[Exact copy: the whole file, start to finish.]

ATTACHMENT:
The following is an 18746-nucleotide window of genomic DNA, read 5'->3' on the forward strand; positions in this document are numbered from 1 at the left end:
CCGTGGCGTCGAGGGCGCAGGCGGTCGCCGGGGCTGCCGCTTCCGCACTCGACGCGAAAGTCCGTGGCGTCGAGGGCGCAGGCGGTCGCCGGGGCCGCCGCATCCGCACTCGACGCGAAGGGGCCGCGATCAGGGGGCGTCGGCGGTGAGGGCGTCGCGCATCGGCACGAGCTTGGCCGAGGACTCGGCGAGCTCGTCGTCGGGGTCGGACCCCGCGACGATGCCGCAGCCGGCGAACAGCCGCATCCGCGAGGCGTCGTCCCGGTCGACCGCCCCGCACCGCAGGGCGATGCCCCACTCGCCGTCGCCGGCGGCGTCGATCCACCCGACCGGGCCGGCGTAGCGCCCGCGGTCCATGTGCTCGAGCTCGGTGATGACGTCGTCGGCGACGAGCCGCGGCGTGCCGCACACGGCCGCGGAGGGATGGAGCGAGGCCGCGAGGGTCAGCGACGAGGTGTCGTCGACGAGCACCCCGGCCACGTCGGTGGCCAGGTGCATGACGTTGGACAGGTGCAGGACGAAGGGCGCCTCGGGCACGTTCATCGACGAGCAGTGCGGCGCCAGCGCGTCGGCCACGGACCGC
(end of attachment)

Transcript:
The following is an 18746-nucleotide window of genomic DNA, read 5'->3' on the forward strand; positions in this document are numbered from 1 at the left end:
CCGTGGCGTCGAGGGCGCAGGCGGTCGCCGGGGCTGCCGCTTCCGCACTCGACGCGAAAGTCCGTGGCGTCGAGGGCGCAGGCGGTCGCCGGGGCCGCCGCATCCGCACTCGACGCGAAGGGGCCGCGATCAGGGGGCGTCGGCGGTGAGGGCGTCGCGCATCGGCACGAGCTTGGCCGAGGACTCGGCGAGCTCGTCGTCGGGGTCGGACCCCGCGACGATGCCGCAGCCGGCGAACAGCCGCATCCGCGAGGCGTCGTCCCGGTCGACCGCCCCGCACCGCAGGGCGATGCCCCACTCGCCGTCGCCGGCGGCGTCGATCCACCCGACCGGGCCGGCGTAGCGCCCGCGGTCCATGTGCTCGAGCTCGGTGATGACGTCGTCGGCGACGAGCCGCGGCGTGCCGCACACGGCCGCGGAGGGATGGAGCGAGGCCGCGAGGGTCAGCGACGAGGTGTCGTCGACGAGCACCCCGGCCACGTCGGTGGCCAGGTGCATGACGTTGGACAGGTGCAGGACGAAGGGCGCCTCGGGCACGTTCATCGACGAGCAGTGCGGCGCCAGCGCGTCGGCCACGGACCGC